By Michelle Price and Pete Schroeder
WASHINGTON (Reuters) -Wall Street bank chiefs will tout the role their institutions have played in getting the pandemic-hit U.S. economy back on track when they appear before Congress this week, but are likely to face tough questions on hot-button social and economic issues.
The Senate Banking and House Financial Services committees will hear from the chief executives of JPMorgan Chase & Co, Bank of America Corp, Citigroup Inc, Wells Fargo & Co, Goldman Sachs Group and Morgan Stanley on Wednesday and Thursday, respectively.
In prepared testimony posted on Tuesday, the CEOs highlighted their banks’ resilience during the pandemic and their efforts to support struggling clients. They also flagged their work on other priorities, including efforts to address climate change and structural racism.
JPMorgan CEO Jamie Dimon said climate change is “one of the defining issues of our time,” while Citigroup chief Jane Fraser said the banking industry cannot ignore the role it played in the past in contributing to “systemic inequities.”
Wednesday’s hearing is the first time the CEOs of the nation’s largest banks will have testified before the Senate Banking Committee since the aftermath of the 2008 financial crisis. Democratic gains in the 2020 election handed control of that panel to Senator Sherrod Brown, a fierce Wall Street critic.
Brown said in an interview on Monday that banks’ success steering through the pandemic was not enough.
“They did well, but they did well for themselves,” he said. “Every time there’s a crisis, banks seem to do better than the rest of the country.”
While the hearings are unlikely to result in policy proposals, they are politically risky for the CEOs as scrutiny of their industry grows in Washington under Democratic leadership.
They are likely to be grilled on a raft of issues including economic inequality, fair lending, diversity, racial justice, climate change, cryptocurrencies and tax policies.
“We expect these hearings to be disjointed and nebulous, but they will be must-watch television, nonetheless,” Isaac Boltansky, a director at Compass Point Research & Trading, wrote in a note.
The banking industry’s image has improved in Washington since the financial crisis more than a decade ago and big banks believe they have a good story to tell after getting $69 billion of COVID-19 aid into the hands of 850,000 struggling small businesses.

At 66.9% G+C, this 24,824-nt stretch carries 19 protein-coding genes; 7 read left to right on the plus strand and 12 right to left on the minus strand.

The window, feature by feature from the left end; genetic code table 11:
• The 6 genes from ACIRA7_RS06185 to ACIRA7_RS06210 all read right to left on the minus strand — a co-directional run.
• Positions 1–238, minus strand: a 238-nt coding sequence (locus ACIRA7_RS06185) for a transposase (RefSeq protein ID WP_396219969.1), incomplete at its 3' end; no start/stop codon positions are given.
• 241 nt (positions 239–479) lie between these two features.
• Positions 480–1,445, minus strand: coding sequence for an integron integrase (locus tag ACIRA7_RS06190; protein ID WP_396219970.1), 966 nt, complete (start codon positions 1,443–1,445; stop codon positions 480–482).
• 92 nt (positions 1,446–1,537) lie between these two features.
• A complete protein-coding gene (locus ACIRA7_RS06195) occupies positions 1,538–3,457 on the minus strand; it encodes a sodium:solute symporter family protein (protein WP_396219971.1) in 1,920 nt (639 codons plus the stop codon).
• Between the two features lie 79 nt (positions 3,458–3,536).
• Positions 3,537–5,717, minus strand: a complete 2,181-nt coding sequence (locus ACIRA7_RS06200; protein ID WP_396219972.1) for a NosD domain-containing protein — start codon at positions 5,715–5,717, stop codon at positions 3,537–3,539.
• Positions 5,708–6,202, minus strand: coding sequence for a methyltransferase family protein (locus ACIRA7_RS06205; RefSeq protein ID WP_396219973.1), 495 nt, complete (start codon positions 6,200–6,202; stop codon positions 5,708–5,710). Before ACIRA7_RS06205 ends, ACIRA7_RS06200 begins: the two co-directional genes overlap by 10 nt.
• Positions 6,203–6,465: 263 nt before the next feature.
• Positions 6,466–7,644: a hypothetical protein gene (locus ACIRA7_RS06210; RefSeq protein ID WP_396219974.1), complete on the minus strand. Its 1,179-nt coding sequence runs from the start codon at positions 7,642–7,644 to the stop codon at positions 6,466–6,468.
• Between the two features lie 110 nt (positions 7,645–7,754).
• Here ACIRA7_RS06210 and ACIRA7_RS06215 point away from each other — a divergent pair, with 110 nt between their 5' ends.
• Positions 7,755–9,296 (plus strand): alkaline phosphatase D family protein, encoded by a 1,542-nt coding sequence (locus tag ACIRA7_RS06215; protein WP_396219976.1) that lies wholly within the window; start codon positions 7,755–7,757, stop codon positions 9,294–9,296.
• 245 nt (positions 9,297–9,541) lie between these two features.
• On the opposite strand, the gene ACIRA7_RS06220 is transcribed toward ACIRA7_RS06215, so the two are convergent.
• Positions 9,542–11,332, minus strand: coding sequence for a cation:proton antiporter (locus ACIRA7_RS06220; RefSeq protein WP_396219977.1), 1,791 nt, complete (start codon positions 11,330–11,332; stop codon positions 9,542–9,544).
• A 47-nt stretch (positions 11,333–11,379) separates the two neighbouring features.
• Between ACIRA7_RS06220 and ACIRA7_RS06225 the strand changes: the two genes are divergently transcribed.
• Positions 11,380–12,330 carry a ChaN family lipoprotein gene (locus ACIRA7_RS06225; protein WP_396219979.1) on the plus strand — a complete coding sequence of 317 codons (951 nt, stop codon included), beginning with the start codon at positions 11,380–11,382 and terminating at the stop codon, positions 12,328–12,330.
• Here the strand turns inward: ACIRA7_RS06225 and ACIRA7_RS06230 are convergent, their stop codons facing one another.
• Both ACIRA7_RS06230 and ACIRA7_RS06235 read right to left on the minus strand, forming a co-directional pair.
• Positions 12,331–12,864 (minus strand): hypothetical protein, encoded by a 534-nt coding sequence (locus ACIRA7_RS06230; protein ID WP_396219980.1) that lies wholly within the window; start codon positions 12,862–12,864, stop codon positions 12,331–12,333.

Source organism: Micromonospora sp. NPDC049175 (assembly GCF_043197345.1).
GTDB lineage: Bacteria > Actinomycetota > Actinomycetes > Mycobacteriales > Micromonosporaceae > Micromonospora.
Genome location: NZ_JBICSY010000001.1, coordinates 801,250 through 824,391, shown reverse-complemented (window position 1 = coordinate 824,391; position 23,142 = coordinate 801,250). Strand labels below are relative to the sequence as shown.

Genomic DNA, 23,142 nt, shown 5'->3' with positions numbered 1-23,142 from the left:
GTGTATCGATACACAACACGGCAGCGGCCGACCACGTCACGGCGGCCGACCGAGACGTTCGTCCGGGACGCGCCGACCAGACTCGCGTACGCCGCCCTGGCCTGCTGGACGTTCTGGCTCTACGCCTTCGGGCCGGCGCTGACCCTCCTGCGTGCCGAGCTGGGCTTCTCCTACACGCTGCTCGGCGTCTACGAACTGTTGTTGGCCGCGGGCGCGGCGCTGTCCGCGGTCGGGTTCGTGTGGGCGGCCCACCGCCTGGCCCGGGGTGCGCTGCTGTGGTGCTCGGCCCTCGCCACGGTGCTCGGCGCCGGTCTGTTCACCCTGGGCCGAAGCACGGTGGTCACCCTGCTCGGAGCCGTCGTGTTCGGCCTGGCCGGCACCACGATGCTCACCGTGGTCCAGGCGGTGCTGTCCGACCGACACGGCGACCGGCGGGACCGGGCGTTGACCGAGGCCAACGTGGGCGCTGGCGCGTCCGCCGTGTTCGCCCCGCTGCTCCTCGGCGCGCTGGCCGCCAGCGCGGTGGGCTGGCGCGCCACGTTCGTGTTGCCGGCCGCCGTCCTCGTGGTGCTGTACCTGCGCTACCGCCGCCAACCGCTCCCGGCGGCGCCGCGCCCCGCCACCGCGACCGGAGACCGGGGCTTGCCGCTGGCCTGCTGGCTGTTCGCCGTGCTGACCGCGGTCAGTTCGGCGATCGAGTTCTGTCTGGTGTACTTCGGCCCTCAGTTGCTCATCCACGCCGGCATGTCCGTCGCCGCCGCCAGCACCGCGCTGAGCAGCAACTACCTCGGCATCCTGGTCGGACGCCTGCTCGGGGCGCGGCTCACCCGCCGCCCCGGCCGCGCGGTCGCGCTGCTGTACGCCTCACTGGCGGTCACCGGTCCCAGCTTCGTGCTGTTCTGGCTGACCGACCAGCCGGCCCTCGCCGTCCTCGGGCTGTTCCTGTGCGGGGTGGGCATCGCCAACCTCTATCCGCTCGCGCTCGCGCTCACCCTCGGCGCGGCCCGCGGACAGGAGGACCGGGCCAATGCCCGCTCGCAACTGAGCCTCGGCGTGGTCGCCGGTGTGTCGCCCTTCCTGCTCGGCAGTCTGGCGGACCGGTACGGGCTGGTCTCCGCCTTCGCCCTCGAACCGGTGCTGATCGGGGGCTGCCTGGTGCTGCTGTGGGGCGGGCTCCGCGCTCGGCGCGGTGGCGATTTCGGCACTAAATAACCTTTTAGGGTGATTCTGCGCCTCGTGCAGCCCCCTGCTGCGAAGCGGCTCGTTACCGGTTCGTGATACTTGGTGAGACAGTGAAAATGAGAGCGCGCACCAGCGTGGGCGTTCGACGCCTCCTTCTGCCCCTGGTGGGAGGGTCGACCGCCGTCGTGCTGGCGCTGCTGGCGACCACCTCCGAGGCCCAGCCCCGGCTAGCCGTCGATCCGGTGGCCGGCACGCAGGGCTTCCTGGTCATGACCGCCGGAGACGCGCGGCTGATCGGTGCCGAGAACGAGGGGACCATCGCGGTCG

Wednesday will mark a watershed for the industry with Citigroup’s Fraser, the first female CEO of a Wall Street bank, making her Capitol Hill debut.
She will appear alongside Dimon, Morgan Stanley’s James Gorman, Well Fargo’s Charles Scharf, Bank of America’s Brian Moynihan and Goldman Sachs’ David Solomon.
“Diversity, equity, inclusion – these banks have a great story to tell on these issues,” said Richard Hunt, chief executive of the Consumer Bankers Association.
Still, the executives are likely to get heat from some lawmakers, particularly progressives who want them to do more to tackle wealth inequality, racial injustice and climate change.
The legislators are also likely to seek answers from the CEOs on evidence flagged by congressional reports that lenders discriminated against some borrowers when distributing pandemic aid, and whether Wall Street’s wealthy pay enough taxes.
Republicans, on the other hand, are angry at what they see as Wall Street’s liberal leanings and will likely criticize the CEOs for trying to drive social policies by curtailing credit for sectors such as gunmakers, private prisons and oil and gas.
“Banks influencing elements of social policy…presents a perilous political dynamic as attempts to placate the left will undoubtedly frustrate their historic allies on the right,” wrote Boltansky.
(Reporting by Michelle Price and Pete Schroeder; Editing by Peter Cooney)